These Wolverine Claws Automatically Extend When an AI Recognizes the Intent to Fight

Using AI running on an NVIDIA Jetson Nano, James Bruton made Wolverine claws that automatically extend when he pulls an angry grimace.

The great thing about artificial intelligence, and more specifically deep learning, is that it can work for just about anything if the model is trained properly. Deep learning models can run on relatively affordable hardware, which gives makers the ability to take advantage of their power for projects that can seem almost trivial. You could, for example, turn on a lamp with a simple light switch; or you could train a deep learning model to turn on the lights whenever you wave your arms around. James Bruton followed a similar approach when he built these Wolverine claws that automatically extend when an AI recognizes his intent to fight.

Obviously Bruton doesn’t plan on actually fighting, but this deep learning model is trained to recognize when he makes an angry face that signifies his desire to extend the claws. It would have been far easier and less expensive to extend the claws with a button press, but what is the fun in that? On a mechanical level, these claws work in a straightforward manner. The claws themselves, which were purchased online, are attached to a 3D-printed frame with a bungie cord wrapped around it. The bungie cord acts as a spring to store kinetic energy until the claws are extended. When triggered, a servo motor lifts up to release the kinetic energy and slide the claws out. There is no provision for retracting the claws, so they have to be “reloaded” manually.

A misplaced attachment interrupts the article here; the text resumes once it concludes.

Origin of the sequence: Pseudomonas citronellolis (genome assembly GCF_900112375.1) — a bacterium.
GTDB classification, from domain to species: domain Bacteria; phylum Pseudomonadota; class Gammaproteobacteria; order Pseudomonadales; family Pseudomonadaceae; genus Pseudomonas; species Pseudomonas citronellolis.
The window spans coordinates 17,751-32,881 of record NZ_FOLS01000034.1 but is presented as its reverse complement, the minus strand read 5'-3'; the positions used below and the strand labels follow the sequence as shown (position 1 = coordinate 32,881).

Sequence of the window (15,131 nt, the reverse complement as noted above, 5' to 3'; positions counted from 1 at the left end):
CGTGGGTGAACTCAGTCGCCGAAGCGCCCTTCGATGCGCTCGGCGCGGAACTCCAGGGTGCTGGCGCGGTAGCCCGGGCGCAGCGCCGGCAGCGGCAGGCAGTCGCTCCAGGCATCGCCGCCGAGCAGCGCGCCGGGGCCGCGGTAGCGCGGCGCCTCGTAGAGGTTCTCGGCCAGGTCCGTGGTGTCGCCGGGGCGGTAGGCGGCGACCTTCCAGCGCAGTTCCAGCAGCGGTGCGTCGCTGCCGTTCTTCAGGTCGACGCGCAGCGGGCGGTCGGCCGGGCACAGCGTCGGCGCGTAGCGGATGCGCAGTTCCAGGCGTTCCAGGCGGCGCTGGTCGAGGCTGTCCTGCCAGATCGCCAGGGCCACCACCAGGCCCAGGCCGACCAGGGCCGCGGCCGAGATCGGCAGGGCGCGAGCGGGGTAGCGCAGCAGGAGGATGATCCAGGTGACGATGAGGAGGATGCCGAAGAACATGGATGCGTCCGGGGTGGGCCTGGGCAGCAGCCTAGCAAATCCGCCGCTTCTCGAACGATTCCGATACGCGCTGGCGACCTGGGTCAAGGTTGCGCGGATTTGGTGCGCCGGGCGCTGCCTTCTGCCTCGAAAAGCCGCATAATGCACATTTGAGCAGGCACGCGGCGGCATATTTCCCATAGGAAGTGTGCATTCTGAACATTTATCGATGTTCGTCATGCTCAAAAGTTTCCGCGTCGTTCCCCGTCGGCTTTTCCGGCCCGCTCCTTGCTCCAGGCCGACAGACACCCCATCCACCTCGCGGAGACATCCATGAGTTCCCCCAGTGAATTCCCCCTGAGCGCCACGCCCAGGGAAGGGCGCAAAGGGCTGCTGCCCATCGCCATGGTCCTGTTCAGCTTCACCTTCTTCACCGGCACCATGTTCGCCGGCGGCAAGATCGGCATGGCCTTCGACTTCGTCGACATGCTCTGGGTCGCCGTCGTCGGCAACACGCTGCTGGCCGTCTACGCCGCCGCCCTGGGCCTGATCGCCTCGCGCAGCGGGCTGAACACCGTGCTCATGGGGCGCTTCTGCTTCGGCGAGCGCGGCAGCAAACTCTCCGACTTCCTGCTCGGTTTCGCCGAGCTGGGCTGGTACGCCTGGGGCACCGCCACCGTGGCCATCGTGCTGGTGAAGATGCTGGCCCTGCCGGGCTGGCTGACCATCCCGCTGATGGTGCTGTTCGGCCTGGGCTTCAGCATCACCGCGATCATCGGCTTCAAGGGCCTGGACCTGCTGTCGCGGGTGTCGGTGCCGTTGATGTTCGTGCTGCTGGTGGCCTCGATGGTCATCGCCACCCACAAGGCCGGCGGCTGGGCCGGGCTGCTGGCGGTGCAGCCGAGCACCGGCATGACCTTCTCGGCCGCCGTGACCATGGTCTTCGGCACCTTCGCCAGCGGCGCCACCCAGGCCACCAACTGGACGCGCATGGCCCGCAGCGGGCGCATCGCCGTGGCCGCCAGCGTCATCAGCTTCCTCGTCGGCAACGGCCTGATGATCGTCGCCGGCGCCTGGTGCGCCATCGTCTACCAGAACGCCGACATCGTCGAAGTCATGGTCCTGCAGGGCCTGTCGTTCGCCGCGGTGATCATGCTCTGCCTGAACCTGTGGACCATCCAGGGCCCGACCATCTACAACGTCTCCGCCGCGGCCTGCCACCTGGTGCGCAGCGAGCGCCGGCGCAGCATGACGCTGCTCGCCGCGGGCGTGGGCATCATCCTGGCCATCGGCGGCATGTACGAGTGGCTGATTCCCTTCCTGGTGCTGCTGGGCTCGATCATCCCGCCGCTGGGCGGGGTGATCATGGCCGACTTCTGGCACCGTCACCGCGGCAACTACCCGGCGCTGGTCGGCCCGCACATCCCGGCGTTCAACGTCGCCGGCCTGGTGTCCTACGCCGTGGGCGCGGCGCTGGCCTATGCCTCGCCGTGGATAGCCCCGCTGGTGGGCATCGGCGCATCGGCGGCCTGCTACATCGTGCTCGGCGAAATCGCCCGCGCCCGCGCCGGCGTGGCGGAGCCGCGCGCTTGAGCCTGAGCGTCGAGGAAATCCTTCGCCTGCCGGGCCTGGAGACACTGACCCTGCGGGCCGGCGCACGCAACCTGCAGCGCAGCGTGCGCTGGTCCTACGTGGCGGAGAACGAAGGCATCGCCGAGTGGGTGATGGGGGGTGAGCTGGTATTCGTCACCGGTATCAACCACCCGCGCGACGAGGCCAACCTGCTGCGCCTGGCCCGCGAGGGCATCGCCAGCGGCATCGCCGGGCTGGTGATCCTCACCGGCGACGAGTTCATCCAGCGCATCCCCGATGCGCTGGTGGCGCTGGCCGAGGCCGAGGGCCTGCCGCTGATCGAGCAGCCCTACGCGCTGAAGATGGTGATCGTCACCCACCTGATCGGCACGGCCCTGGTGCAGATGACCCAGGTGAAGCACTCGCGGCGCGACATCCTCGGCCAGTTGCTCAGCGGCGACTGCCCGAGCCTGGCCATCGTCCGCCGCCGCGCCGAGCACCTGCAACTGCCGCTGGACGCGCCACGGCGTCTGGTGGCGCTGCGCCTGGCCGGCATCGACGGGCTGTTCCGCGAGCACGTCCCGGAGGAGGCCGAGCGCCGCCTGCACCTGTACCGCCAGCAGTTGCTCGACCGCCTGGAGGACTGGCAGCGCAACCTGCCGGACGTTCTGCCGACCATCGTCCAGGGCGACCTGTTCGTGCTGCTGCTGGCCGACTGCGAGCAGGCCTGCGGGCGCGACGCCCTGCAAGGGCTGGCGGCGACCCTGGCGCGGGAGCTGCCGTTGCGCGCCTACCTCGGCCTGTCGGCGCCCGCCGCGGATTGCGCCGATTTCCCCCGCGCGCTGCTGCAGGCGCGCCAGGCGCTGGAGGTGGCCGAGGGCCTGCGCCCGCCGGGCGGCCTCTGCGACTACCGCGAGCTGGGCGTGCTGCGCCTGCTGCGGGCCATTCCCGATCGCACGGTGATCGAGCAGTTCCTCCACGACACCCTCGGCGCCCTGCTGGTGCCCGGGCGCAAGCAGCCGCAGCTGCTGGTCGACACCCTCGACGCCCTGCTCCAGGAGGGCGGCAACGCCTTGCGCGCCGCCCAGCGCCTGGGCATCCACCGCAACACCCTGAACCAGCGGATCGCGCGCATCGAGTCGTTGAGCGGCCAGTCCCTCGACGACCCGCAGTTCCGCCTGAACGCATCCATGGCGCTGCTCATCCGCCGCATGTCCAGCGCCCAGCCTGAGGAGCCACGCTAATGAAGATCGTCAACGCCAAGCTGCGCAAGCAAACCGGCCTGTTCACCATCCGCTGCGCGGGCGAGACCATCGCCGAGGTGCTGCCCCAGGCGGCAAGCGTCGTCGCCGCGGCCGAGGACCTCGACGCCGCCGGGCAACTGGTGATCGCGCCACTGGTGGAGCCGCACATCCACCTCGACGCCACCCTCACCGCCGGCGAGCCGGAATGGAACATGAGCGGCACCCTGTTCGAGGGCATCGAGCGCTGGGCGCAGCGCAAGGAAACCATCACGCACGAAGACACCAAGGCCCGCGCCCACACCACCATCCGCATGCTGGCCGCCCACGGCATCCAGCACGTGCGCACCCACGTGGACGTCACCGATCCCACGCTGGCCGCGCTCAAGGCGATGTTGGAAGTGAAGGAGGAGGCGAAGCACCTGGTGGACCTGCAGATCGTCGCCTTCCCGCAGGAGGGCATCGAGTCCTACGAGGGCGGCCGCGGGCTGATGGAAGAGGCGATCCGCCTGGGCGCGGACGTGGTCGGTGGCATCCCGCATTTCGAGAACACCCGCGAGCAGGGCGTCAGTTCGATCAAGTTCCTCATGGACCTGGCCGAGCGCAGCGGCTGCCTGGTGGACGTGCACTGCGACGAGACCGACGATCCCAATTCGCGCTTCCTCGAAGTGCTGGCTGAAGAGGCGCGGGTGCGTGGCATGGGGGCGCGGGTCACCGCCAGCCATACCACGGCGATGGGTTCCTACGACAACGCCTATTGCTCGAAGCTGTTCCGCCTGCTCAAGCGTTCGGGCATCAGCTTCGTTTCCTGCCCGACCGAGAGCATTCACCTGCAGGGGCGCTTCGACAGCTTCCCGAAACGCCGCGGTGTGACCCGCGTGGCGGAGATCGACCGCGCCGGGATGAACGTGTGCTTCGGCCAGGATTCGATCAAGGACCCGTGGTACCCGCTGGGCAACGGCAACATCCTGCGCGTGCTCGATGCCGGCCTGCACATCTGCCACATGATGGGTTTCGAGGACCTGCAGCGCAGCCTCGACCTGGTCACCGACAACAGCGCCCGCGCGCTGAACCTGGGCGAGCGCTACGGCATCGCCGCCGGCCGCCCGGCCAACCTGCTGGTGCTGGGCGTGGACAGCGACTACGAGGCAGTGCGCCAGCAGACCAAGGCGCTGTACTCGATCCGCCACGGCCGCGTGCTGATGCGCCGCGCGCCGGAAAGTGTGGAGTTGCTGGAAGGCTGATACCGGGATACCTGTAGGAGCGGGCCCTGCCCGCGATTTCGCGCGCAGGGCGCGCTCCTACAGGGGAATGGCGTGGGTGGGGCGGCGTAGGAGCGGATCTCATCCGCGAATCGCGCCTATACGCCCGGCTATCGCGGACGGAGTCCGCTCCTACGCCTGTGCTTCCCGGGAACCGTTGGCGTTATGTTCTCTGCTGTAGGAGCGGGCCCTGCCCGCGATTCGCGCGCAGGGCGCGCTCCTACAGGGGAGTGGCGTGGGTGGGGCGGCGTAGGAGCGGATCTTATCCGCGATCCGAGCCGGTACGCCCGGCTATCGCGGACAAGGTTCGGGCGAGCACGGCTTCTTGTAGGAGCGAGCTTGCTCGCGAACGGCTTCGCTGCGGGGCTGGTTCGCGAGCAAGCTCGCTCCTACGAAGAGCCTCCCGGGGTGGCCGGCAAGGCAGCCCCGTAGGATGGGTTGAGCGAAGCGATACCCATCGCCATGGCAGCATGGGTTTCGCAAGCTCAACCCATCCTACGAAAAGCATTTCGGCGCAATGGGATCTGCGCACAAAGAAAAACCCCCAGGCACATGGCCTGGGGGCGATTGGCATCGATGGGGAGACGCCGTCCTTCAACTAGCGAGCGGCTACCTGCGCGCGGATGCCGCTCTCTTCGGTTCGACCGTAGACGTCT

The deep learning model for the artificial intelligence that controls the trigger is what makes this project interesting. That model is running on an NVIDIA Jetson Nano, which is a single-board computer that was created specifically for artificial intelligence projects like this. The Jetson Nano has a camera connected to it, which is mounted onto an arm that extends from Bruton’s chest. The camera is always pointed at his face in order to monitor his facial expression. The deep learning model, similar to the classic “Hot Dog or Not Hot Dog?” made famous by Silicon Valley, has been trained to differentiate between an angry grimace and every other possible facial expression. If it recognizes a grimace, the servo motor is triggered and Wolverine claws shoot out. This project may not have a practical purpose, but it does a great job of illustrating the versatility of deep learning models.

Related articles
Sponsored articles
Related articles